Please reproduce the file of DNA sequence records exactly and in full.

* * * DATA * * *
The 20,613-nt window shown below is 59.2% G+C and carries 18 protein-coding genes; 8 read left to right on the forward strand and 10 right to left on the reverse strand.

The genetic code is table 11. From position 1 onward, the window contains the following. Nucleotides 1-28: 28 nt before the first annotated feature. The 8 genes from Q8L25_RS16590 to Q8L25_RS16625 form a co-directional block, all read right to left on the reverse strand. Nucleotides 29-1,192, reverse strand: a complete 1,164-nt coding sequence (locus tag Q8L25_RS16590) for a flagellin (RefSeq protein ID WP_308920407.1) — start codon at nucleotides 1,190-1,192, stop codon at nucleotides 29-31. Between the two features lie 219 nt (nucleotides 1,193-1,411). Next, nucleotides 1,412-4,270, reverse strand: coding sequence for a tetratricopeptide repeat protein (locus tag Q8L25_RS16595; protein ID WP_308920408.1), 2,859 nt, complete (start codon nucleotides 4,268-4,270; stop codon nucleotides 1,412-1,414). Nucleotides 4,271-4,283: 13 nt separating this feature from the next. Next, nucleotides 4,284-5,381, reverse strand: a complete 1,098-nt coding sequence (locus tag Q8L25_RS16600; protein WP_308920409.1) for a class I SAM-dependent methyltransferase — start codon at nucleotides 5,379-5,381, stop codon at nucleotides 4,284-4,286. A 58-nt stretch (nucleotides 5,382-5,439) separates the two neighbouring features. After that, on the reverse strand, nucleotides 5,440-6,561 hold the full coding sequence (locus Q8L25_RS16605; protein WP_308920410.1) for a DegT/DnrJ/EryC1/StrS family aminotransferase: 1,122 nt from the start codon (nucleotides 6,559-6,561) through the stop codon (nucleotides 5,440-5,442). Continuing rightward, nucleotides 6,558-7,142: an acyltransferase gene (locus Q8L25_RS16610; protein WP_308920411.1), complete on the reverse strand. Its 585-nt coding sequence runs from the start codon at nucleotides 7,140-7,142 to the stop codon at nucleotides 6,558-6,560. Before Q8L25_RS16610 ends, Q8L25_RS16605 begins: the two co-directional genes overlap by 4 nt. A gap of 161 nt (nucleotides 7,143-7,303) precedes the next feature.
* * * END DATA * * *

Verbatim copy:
The 20,613-nt window shown below is 59.2% G+C and carries 18 protein-coding genes; 8 read left to right on the forward strand and 10 right to left on the reverse strand.

The genetic code is table 11. From position 1 onward, the window contains the following. Nucleotides 1-28: 28 nt before the first annotated feature. The 8 genes from Q8L25_RS16590 to Q8L25_RS16625 form a co-directional block, all read right to left on the reverse strand. Nucleotides 29-1,192, reverse strand: a complete 1,164-nt coding sequence (locus tag Q8L25_RS16590) for a flagellin (RefSeq protein ID WP_308920407.1) — start codon at nucleotides 1,190-1,192, stop codon at nucleotides 29-31. Between the two features lie 219 nt (nucleotides 1,193-1,411). Next, nucleotides 1,412-4,270, reverse strand: coding sequence for a tetratricopeptide repeat protein (locus tag Q8L25_RS16595; protein ID WP_308920408.1), 2,859 nt, complete (start codon nucleotides 4,268-4,270; stop codon nucleotides 1,412-1,414). Nucleotides 4,271-4,283: 13 nt separating this feature from the next. Next, nucleotides 4,284-5,381, reverse strand: a complete 1,098-nt coding sequence (locus tag Q8L25_RS16600; protein WP_308920409.1) for a class I SAM-dependent methyltransferase — start codon at nucleotides 5,379-5,381, stop codon at nucleotides 4,284-4,286. A 58-nt stretch (nucleotides 5,382-5,439) separates the two neighbouring features. After that, on the reverse strand, nucleotides 5,440-6,561 hold the full coding sequence (locus Q8L25_RS16605; protein WP_308920410.1) for a DegT/DnrJ/EryC1/StrS family aminotransferase: 1,122 nt from the start codon (nucleotides 6,559-6,561) through the stop codon (nucleotides 5,440-5,442). Continuing rightward, nucleotides 6,558-7,142: an acyltransferase gene (locus Q8L25_RS16610; protein WP_308920411.1), complete on the reverse strand. Its 585-nt coding sequence runs from the start codon at nucleotides 7,140-7,142 to the stop codon at nucleotides 6,558-6,560. Before Q8L25_RS16610 ends, Q8L25_RS16605 begins: the two co-directional genes overlap by 4 nt. A gap of 161 nt (nucleotides 7,143-7,303) precedes the next feature.